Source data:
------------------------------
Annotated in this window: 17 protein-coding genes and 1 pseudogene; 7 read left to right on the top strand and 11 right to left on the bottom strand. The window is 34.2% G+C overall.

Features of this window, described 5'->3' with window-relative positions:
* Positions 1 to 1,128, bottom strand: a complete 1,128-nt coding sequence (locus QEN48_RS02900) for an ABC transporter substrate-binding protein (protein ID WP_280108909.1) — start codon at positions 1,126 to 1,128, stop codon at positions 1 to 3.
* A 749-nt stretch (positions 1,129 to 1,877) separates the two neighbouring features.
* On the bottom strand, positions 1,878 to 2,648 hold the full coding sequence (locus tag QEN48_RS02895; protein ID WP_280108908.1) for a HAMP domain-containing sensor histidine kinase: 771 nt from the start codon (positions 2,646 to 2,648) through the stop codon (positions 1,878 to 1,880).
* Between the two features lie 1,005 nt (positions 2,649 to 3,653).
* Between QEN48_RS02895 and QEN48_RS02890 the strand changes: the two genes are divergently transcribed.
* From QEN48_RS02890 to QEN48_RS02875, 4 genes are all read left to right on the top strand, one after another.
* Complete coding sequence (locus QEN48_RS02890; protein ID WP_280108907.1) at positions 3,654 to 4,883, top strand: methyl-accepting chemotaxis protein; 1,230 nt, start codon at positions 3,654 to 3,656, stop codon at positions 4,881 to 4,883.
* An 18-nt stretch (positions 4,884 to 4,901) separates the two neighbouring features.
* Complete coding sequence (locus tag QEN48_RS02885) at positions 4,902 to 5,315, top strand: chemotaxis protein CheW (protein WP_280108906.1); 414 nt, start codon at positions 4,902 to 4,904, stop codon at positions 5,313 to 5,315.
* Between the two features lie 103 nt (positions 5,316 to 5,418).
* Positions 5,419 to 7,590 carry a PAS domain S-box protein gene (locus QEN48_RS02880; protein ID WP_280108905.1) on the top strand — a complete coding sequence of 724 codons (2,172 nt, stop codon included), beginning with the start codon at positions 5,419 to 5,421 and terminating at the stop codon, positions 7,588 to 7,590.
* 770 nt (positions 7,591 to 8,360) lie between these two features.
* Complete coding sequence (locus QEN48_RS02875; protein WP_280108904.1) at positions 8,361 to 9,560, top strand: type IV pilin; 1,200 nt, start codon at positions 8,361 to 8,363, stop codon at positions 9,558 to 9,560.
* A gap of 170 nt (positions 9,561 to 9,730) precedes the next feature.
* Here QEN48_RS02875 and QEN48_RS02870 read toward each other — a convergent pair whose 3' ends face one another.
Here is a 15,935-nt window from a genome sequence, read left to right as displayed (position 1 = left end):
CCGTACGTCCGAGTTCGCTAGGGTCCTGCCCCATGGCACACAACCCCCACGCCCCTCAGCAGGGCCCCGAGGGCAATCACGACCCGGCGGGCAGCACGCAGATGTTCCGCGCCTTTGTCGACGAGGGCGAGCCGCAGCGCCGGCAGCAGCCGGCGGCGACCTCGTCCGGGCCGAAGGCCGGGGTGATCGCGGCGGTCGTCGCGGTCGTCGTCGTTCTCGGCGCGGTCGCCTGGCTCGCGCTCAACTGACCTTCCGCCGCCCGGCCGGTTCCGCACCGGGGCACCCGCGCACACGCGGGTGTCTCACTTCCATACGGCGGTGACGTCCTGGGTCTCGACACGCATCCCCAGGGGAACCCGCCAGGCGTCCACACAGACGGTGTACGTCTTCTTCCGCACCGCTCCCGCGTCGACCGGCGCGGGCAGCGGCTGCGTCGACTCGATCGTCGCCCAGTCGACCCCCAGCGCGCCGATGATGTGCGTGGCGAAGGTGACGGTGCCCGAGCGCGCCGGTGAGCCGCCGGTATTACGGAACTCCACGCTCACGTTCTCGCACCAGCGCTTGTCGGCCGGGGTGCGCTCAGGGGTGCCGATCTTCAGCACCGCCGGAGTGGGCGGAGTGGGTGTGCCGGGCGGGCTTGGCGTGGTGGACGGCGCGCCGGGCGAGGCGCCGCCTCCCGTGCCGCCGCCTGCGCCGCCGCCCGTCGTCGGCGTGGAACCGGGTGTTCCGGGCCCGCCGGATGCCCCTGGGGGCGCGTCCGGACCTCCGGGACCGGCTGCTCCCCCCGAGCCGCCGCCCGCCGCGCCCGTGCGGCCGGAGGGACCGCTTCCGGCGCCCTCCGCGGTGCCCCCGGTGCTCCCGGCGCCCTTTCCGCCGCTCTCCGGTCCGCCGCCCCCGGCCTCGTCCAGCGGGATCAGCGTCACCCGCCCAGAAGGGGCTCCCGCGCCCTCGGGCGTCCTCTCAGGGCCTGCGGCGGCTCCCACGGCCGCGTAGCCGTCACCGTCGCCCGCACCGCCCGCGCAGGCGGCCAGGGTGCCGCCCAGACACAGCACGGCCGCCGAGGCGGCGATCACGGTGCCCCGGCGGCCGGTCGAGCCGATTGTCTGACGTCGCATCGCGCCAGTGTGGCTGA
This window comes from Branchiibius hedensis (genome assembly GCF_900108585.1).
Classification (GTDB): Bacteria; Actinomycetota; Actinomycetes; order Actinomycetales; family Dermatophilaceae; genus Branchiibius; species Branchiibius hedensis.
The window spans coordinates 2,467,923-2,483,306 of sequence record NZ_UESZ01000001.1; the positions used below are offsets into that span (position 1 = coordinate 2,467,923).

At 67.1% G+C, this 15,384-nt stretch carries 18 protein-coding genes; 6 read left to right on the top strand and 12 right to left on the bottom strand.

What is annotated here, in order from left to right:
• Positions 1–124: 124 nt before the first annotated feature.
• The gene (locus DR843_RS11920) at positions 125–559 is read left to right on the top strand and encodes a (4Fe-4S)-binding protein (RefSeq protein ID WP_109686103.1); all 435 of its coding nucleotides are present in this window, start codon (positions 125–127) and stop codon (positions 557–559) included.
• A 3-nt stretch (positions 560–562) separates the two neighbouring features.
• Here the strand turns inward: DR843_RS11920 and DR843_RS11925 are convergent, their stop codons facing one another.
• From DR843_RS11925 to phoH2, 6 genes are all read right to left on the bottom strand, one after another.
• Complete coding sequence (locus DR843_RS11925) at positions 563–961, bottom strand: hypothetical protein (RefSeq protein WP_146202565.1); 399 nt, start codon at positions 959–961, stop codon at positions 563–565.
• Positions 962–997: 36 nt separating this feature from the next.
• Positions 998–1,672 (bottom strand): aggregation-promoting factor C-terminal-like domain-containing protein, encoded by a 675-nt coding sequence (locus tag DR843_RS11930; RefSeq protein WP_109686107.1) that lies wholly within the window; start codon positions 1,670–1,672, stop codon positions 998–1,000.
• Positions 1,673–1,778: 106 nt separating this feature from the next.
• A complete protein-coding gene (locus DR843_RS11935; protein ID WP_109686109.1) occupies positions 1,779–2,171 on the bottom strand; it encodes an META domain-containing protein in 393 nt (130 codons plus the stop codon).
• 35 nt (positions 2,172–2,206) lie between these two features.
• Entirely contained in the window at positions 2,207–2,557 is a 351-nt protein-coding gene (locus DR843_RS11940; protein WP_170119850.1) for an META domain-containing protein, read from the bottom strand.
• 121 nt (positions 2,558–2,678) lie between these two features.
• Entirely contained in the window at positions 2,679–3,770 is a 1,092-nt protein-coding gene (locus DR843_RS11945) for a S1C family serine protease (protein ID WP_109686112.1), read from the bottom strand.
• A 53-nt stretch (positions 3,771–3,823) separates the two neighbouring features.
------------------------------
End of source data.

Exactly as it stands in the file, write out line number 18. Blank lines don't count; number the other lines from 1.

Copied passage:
Here is a 15,935-nt window from a genome sequence, read left to right as displayed (position 1 = left end):